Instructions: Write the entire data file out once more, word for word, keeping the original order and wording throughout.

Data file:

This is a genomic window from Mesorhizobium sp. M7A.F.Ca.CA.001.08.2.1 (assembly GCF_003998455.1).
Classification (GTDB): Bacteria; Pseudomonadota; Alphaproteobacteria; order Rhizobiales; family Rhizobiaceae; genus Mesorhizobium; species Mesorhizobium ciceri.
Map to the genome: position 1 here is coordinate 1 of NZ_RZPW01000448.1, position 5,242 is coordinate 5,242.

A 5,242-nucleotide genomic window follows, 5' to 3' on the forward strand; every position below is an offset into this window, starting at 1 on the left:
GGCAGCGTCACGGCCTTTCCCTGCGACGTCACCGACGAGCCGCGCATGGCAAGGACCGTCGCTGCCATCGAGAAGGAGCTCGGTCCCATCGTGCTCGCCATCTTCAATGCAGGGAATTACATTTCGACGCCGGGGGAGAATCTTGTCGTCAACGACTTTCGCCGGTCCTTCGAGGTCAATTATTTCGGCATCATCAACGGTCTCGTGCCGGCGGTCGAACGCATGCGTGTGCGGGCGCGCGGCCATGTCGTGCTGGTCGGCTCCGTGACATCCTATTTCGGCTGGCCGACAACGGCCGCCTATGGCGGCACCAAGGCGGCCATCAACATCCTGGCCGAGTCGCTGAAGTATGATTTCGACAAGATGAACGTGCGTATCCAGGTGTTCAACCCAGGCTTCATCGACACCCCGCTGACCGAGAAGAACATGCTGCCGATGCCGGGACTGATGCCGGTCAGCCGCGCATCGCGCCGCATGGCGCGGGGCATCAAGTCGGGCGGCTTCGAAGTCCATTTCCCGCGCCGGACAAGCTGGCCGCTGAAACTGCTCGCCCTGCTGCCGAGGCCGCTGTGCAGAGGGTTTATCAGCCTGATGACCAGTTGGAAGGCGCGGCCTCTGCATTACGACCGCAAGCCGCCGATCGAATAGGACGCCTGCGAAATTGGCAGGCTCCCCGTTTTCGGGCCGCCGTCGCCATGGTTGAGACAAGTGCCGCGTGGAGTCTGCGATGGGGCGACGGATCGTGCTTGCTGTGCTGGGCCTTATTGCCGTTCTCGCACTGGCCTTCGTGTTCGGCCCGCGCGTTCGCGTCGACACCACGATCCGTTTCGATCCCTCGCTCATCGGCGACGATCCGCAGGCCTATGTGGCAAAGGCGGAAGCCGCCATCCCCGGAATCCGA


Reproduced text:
This is a genomic window from Mesorhizobium sp. M7A.F.Ca.CA.001.08.2.1 (assembly GCF_003998455.1).
Classification (GTDB): Bacteria; Pseudomonadota; Alphaproteobacteria; order Rhizobiales; family Rhizobiaceae; genus Mesorhizobium; species Mesorhizobium ciceri.
Map to the genome: position 1 here is coordinate 1 of NZ_RZPW01000448.1, position 5,242 is coordinate 5,242.

A 5,242-nucleotide genomic window follows, 5' to 3' on the forward strand; every position below is an offset into this window, starting at 1 on the left:
GGCAGCGTCACGGCCTTTCCCTGCGACGTCACCGACGAGCCGCGCATGGCAAGGACCGTCGCTGCCATCGAGAAGGAGCTCGGTCCCATCGTGCTCGCCATCTTCAATGCAGGGAATTACATTTCGACGCCGGGGGAGAATCTTGTCGTCAACGACTTTCGCCGGTCCTTCGAGGTCAATTATTTCGGCATCATCAACGGTCTCGTGCCGGCGGTCGAACGCATGCGTGTGCGGGCGCGCGGCCATGTCGTGCTGGTCGGCTCCGTGACATCCTATTTCGGCTGGCCGACAACGGCCGCCTATGGCGGCACCAAGGCGGCCATCAACATCCTGGCCGAGTCGCTGAAGTATGATTTCGACAAGATGAACGTGCGTATCCAGGTGTTCAACCCAGGCTTCATCGACACCCCGCTGACCGAGAAGAACATGCTGCCGATGCCGGGACTGATGCCGGTCAGCCGCGCATCGCGCCGCATGGCGCGGGGCATCAAGTCGGGCGGCTTCGAAGTCCATTTCCCGCGCCGGACAAGCTGGCCGCTGAAACTGCTCGCCCTGCTGCCGAGGCCGCTGTGCAGAGGGTTTATCAGCCTGATGACCAGTTGGAAGGCGCGGCCTCTGCATTACGACCGCAAGCCGCCGATCGAATAGGACGCCTGCGAAATTGGCAGGCTCCCCGTTTTCGGGCCGCCGTCGCCATGGTTGAGACAAGTGCCGCGTGGAGTCTGCGATGGGGCGACGGATCGTGCTTGCTGTGCTGGGCCTTATTGCCGTTCTCGCACTGGCCTTCGTGTTCGGCCCGCGCGTTCGCGTCGACACCACGATCCGTTTCGATCCCTCGCTCATCGGCGACGATCCGCAGGCCTATGTGGCAAAGGCGGAAGCCGCCATCCCCGGAATCCGA